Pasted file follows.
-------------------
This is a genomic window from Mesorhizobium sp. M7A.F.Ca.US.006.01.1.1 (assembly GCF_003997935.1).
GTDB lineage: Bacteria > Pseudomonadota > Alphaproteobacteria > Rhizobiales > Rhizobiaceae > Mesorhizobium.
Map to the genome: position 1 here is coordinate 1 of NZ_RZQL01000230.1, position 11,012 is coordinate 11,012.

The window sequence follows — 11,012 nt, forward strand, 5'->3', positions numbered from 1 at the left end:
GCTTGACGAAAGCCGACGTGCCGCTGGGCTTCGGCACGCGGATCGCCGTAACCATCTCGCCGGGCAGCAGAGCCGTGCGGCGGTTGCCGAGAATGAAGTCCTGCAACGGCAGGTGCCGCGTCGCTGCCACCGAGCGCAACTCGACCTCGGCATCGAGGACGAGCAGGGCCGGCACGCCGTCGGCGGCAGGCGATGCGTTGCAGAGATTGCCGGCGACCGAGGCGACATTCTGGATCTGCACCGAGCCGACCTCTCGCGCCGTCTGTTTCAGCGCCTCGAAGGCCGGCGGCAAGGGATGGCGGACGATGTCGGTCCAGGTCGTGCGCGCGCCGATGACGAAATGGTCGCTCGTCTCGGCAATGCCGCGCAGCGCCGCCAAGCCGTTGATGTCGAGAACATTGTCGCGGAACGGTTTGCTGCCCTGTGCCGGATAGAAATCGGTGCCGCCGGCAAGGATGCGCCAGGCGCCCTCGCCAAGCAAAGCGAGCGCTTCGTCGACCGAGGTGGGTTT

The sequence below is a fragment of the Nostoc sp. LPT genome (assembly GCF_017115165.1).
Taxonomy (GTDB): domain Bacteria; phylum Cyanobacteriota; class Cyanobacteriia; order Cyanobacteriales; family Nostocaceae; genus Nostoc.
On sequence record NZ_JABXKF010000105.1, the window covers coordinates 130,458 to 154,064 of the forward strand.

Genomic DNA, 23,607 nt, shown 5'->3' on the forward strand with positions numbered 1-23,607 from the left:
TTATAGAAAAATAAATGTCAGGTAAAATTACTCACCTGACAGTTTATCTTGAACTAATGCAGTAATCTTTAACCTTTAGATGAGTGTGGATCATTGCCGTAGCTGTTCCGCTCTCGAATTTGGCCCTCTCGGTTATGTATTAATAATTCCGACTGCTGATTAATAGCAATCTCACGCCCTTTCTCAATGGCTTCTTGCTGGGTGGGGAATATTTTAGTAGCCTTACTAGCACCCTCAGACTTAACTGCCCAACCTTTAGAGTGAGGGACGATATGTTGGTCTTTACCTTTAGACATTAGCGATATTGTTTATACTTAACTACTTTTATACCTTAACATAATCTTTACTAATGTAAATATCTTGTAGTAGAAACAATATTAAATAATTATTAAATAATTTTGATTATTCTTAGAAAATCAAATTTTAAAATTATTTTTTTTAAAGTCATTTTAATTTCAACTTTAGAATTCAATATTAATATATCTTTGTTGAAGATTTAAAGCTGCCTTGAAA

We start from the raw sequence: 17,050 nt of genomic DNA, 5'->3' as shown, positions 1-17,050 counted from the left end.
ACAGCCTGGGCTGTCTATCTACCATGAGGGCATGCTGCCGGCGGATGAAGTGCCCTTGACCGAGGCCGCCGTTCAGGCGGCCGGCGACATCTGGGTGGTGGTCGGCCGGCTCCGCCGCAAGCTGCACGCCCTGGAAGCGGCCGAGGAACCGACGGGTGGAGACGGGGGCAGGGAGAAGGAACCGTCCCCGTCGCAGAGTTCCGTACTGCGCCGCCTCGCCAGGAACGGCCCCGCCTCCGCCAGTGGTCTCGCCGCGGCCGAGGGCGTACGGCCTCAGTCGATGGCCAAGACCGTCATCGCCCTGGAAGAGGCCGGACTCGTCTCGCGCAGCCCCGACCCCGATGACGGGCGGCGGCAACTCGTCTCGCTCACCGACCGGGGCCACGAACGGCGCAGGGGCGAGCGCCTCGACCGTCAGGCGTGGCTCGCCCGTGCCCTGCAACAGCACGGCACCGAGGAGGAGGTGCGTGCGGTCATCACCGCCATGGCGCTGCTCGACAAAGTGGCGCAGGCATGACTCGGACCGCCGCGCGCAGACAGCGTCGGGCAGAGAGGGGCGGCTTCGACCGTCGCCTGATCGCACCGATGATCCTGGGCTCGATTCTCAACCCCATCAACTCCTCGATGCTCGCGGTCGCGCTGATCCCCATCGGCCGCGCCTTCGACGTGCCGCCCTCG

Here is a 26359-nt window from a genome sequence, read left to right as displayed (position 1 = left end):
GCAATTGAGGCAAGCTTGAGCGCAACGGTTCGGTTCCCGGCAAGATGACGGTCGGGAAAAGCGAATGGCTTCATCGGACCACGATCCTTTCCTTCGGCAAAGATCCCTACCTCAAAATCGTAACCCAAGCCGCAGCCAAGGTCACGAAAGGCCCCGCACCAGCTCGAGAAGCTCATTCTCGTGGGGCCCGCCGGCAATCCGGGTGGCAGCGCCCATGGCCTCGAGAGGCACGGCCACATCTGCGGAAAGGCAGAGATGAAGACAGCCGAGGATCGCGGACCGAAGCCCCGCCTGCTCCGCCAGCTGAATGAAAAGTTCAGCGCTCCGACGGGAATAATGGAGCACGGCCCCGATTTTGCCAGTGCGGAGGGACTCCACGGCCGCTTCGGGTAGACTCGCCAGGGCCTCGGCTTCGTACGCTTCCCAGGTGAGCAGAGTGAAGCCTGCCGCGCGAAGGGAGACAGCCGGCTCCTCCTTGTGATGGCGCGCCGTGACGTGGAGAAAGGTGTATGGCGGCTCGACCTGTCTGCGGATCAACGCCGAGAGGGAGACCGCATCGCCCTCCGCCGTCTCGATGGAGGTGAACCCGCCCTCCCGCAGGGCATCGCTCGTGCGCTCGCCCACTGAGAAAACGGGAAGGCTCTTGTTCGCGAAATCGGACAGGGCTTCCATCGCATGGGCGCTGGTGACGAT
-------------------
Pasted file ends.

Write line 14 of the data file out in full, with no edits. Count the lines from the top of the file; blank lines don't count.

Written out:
GCAATTGAGGCAAGCTTGAGCGCAACGGTTCGGTTCCCGGCAAGATGACGGTCGGGAAAAGCGAATGGCTTCATCGGACCACGATCCTTTCCTTCGGCAAAGATCCCTACCTCAAAATCGTAACCCAAGCCGCAGCCAAGGTCACGAAAGGCCCCGCACCAGCTCGAGAAGCTCATTCTCGTGGGGCCCGCCGGCAATCCGGGTGGCAGCGCCCATGGCCTCGAGAGGCACGGCCACATCTGCGGAAAGGCAGAGATGAAGACAGCCGAGGATCGCGGACCGAAGCCCCGCCTGCTCCGCCAGCTGAATGAAAAGTTCAGCGCTCCGACGGGAATAATGGAGCACGGCCCCGATTTTGCCAGTGCGGAGGGACTCCACGGCCGCTTCGGGTAGACTCGCCAGGGCCTCGGCTTCGTACGCTTCCCAGGTGAGCAGAGTGAAGCCTGCCGCGCGAAGGGAGACAGCCGGCTCCTCCTTGTGATGGCGCGCCGTGACGTGGAGAAAGGTGTATGGCGGCTCGACCTGTCTGCGGATCAACGCCGAGAGGGAGACCGCATCGCCCTCCGCCGTCTCGATGGAGGTGAACCCGCCCTCCCGCAGGGCATCGCTCGTGCGCTCGCCCACTGAGAAAACGGGAAGGCTCTTGTTCGCGAAATCGGACAGGGCTTCCATCGCATGGGCGCTGGTGACGAT